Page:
Lovely situation for a school, with some open views. We turned left along the road to Foxton, and very soon took the footpath to our right, which runs along the edge of the field.
There's a view of Foxton church I haven't had before.
We turned left along Swingbridge Street, then right along Main Street until we joined the canal. A left turn took us onto the towpath and we headed northwest then southwest for a good half mile to reach bridge 61 pub at the bottom end of the flight of locks. Sandwich and coffee to fortify us - sitting outside in the sun, with parasols! 
 We continued our walk south along the towpath beside the flight of locks, and along the upper section of the canal until it meets the road.
 After crossing the bridge, we took the signed footpath which heads southeast, diagonally across the field, leaving the car park over to the left. It's pretty easy to follow over a few stiles past what is marked as a disused camp on the map, and a fishing lake. We walk with the lake on our left.
 Just after this was the only place we had to look around for the path. There's a farm type track which bends to the right and forms a sort of cross roads with the field edges.  The stile was slightly to the left of the crossing point, and then the path keeps to the left along the field boundary. Once we'd found it all was clear again. Footpath markers and stiles led us over the fields to meet the Lubenham to Foxton Road.
Spring springing

We didn't count the stiles, but there were a few! 
Our footpath continued on the other side of the road, but it turns left near some farm buildings, and then heads towards another stile. All of the time we were going south east, until we reached Lubenham again.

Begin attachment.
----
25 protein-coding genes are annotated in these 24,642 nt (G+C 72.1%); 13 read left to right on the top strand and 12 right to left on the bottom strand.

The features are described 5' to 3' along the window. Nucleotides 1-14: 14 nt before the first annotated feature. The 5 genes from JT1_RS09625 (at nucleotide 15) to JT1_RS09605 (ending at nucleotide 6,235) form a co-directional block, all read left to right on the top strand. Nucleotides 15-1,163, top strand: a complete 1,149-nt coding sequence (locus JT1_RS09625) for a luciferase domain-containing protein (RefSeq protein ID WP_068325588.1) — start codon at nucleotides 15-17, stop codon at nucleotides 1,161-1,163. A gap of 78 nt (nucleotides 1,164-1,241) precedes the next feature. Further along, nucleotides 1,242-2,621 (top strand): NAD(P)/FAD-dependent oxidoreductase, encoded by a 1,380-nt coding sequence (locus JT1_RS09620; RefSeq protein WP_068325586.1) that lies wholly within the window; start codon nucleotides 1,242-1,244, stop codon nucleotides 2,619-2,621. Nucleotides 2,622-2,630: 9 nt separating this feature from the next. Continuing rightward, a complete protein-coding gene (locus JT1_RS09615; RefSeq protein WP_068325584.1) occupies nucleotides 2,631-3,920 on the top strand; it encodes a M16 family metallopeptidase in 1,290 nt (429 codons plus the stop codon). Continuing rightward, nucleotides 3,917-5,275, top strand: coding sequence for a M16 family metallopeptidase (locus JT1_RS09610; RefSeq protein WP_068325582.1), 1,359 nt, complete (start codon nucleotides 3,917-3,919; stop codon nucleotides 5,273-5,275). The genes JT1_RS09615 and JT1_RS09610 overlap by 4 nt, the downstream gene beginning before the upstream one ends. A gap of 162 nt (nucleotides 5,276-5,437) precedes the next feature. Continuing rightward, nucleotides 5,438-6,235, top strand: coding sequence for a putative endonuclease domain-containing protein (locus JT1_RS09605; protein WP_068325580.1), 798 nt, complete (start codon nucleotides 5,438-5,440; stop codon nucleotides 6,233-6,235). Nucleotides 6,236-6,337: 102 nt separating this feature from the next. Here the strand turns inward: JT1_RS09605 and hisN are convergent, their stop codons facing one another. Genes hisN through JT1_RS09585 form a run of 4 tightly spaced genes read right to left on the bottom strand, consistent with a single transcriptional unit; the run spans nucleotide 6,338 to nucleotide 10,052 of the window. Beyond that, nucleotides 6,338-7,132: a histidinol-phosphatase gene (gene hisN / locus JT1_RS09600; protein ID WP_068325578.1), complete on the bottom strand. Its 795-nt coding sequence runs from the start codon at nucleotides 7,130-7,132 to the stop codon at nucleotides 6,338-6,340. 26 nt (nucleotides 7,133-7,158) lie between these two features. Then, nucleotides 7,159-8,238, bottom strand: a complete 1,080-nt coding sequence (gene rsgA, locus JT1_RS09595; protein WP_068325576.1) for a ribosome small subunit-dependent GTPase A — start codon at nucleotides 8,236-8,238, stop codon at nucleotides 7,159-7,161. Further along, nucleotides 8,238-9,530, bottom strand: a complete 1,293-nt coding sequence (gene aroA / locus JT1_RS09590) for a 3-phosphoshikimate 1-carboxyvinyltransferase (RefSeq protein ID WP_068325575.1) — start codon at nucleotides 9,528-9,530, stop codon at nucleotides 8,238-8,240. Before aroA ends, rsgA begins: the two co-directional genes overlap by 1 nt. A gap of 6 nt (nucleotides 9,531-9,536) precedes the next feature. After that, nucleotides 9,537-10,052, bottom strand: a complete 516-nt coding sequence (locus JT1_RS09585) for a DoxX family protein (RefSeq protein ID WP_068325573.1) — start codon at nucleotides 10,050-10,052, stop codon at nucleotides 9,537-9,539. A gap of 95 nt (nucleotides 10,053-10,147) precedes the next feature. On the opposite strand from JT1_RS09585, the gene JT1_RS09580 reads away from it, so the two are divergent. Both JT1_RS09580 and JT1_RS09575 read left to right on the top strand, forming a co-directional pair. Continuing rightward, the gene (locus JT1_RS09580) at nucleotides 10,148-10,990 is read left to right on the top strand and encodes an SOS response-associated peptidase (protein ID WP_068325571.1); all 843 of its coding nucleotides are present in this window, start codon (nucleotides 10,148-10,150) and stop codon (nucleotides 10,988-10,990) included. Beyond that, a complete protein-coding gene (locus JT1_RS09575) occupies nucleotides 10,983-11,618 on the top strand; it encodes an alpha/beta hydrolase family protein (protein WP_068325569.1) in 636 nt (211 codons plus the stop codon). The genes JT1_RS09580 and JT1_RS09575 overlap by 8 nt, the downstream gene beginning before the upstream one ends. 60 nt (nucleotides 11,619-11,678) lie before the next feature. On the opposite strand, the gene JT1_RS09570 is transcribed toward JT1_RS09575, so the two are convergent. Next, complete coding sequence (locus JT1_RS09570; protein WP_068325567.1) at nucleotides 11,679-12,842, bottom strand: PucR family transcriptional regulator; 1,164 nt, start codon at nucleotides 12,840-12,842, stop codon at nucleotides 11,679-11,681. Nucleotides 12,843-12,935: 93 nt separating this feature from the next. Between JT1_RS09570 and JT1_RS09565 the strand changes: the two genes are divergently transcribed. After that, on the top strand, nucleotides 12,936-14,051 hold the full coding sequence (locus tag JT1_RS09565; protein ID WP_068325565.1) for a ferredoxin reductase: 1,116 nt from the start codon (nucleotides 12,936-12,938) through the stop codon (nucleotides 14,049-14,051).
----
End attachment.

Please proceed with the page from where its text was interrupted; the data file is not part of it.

A break near the church - it was hot! and then the final stretch, retracing our steps past Thorpe Lubenham Hall and along the Welland to Marston Trussell.

Tuesday, April 24, 2018

Hallaton, Glooston, Cranoe circular

Monday 16 April, with Maureen and Norma. Track and quiet roads. Just over 7 miles, but a little hard on the feet!

We parked near the Fox Inn at Hallaton, and walked out of the village along the Goadby Road, which turns into a farm track and makes its way gradually uphill, past mounds of earth marking the site of the castle, and onward. We decided against taking any of the footpaths, since fields were still sticky after the winter's rain.  After a couple of miles we reached a T junction, where we turned left towards Glooston. 

 The donkeys were in a field just after Glooston Lodge.

 Lots of primulas and primroses on the way.
The road led us to the junction where the road turns left towards Cranoe, four miles into the walk, and just missing most of Glooston village.  A further mile of quiet road walking took us to Cranoe, where we made good use of the bench in the sun, outside the church.
 The house nearby had a lovely display of aubrieta on the garden wall.
 At the bottom of the hill, we turned left again and followed the slightly busier road for a couple of miles into Hallaton. Sandwiches at the Fox rounded the walk off for us.

The Fox Inn in the 1920s

The Fox Inn in 2018, from a slightly different angle.